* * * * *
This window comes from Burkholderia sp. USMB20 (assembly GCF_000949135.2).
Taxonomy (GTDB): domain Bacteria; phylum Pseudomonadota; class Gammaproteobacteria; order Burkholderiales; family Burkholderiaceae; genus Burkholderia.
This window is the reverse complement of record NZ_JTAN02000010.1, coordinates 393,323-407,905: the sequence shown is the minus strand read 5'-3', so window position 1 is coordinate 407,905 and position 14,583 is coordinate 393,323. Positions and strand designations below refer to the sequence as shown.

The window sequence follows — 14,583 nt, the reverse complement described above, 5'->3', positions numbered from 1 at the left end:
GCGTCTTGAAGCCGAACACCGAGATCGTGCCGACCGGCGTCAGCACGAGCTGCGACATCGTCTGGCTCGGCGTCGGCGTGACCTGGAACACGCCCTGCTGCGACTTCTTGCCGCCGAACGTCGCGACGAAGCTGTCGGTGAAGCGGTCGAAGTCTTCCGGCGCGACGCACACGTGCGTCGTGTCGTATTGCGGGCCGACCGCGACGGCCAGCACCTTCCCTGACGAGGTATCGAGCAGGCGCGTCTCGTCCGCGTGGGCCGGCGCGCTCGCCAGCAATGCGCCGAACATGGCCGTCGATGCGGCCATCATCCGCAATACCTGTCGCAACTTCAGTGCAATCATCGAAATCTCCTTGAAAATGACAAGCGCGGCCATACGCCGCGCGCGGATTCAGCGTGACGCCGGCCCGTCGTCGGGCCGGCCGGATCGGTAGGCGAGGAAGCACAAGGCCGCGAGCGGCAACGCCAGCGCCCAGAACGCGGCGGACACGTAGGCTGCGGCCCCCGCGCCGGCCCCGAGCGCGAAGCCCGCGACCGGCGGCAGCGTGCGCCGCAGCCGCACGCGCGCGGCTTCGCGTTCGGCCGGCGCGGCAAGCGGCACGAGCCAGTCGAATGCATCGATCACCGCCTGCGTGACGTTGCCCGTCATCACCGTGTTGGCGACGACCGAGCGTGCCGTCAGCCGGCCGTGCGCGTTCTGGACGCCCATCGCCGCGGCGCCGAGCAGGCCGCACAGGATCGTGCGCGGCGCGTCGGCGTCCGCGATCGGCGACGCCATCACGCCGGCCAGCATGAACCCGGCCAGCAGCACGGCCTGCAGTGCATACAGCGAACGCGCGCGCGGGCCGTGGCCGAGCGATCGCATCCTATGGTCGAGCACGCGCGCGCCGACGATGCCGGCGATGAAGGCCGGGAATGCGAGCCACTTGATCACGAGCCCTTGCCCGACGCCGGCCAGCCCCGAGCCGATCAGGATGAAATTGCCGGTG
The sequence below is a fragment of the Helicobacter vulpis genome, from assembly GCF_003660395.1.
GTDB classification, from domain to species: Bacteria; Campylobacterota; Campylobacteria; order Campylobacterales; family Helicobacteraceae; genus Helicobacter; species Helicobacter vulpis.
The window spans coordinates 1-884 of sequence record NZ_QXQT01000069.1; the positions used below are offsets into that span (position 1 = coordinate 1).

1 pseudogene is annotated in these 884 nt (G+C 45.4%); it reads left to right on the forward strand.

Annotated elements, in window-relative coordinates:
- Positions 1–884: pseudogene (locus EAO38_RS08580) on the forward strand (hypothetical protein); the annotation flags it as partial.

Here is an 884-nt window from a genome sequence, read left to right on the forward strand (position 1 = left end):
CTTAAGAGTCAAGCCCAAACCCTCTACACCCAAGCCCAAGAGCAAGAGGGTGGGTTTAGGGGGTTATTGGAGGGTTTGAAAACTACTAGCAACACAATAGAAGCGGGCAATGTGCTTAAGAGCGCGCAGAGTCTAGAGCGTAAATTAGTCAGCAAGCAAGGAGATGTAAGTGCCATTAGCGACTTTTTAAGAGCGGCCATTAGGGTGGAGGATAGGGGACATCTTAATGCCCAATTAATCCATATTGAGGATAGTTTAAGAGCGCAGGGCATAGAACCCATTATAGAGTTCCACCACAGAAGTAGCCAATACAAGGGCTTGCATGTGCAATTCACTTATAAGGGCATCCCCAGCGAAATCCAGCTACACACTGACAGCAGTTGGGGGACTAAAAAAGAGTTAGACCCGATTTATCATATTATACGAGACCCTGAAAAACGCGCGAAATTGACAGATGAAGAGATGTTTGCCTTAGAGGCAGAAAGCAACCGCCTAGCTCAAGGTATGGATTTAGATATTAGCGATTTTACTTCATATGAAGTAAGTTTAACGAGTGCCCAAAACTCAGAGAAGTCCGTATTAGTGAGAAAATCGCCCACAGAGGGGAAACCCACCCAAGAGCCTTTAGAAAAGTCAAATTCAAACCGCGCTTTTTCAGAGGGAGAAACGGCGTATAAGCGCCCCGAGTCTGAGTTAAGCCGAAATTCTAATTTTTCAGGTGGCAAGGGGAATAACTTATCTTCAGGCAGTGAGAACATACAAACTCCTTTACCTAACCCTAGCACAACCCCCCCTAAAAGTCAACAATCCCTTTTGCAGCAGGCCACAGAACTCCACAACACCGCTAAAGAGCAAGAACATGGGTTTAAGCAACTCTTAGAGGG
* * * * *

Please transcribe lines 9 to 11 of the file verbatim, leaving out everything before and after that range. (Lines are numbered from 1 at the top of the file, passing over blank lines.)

1 pseudogene is annotated in these 884 nt (G+C 45.4%); it reads left to right on the forward strand.

Annotated elements, in window-relative coordinates:
- Positions 1–884: pseudogene (locus EAO38_RS08580) on the forward strand (hypothetical protein); the annotation flags it as partial.